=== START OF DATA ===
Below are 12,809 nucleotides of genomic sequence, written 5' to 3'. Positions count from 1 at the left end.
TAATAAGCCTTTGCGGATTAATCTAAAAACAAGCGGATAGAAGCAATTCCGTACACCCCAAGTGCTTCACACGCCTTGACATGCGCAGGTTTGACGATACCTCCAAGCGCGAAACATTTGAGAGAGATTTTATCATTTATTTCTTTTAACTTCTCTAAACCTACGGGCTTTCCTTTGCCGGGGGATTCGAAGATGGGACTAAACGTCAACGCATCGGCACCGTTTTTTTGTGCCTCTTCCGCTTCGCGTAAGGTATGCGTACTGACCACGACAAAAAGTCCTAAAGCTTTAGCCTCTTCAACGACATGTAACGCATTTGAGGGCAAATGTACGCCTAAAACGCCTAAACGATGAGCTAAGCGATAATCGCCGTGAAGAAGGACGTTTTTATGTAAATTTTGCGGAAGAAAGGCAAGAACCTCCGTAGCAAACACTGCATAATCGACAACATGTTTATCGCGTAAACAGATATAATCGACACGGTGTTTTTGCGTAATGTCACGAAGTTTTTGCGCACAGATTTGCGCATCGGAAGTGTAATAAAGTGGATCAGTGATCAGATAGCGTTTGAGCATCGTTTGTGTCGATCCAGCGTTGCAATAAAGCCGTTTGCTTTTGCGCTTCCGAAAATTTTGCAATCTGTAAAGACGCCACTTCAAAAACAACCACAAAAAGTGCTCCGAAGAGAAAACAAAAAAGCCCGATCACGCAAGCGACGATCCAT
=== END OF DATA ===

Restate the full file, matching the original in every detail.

Below are 12,809 nucleotides of genomic sequence, written 5' to 3'. Positions count from 1 at the left end.
TAATAAGCCTTTGCGGATTAATCTAAAAACAAGCGGATAGAAGCAATTCCGTACACCCCAAGTGCTTCACACGCCTTGACATGCGCAGGTTTGACGATACCTCCAAGCGCGAAACATTTGAGAGAGATTTTATCATTTATTTCTTTTAACTTCTCTAAACCTACGGGCTTTCCTTTGCCGGGGGATTCGAAGATGGGACTAAACGTCAACGCATCGGCACCGTTTTTTTGTGCCTCTTCCGCTTCGCGTAAGGTATGCGTACTGACCACGACAAAAAGTCCTAAAGCTTTAGCCTCTTCAACGACATGTAACGCATTTGAGGGCAAATGTACGCCTAAAACGCCTAAACGATGAGCTAAGCGATAATCGCCGTGAAGAAGGACGTTTTTATGTAAATTTTGCGGAAGAAAGGCAAGAACCTCCGTAGCAAACACTGCATAATCGACAACATGTTTATCGCGTAAACAGATATAATCGACACGGTGTTTTTGCGTAATGTCACGAAGTTTTTGCGCACAGATTTGCGCATCGGAAGTGTAATAAAGTGGATCAGTGATCAGATAGCGTTTGAGCATCGTTTGTGTCGATCCAGCGTTGCAATAAAGCCGTTTGCTTTTGCGCTTCCGAAAATTTTGCAATCTGTAAAGACGCCACTTCAAAAACAACCACAAAAAGTGCTCCGAAGAGAAAACAAAAAAGCCCGATCACGCAAGCGACGATCCAT